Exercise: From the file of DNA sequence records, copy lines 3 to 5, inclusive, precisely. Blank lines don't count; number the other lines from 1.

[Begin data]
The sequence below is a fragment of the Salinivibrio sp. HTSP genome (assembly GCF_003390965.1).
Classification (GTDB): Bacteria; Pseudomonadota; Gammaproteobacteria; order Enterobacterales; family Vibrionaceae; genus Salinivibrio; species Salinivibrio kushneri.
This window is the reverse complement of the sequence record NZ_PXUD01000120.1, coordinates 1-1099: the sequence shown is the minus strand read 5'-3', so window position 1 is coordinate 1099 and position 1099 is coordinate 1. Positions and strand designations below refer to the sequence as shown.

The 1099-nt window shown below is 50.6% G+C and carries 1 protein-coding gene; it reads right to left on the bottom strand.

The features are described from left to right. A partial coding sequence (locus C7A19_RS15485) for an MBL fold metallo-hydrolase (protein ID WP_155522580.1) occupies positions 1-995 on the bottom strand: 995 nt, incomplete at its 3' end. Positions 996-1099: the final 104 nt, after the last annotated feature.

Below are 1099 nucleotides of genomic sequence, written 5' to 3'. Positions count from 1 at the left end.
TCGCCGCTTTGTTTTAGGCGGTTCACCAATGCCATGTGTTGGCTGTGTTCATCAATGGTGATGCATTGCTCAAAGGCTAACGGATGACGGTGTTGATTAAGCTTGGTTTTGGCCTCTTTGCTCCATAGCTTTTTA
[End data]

This window is the reverse complement of the sequence record NZ_PXUD01000120.1, coordinates 1-1099: the sequence shown is the minus strand read 5'-3', so window position 1 is coordinate 1099 and position 1099 is coordinate 1. Positions and strand designations below refer to the sequence as shown.

The 1099-nt window shown below is 50.6% G+C and carries 1 protein-coding gene; it reads right to left on the bottom strand.

The features are described from left to right. A partial coding sequence (locus C7A19_RS15485) for an MBL fold metallo-hydrolase (protein ID WP_155522580.1) occupies positions 1-995 on the bottom strand: 995 nt, incomplete at its 3' end. Positions 996-1099: the final 104 nt, after the last annotated feature.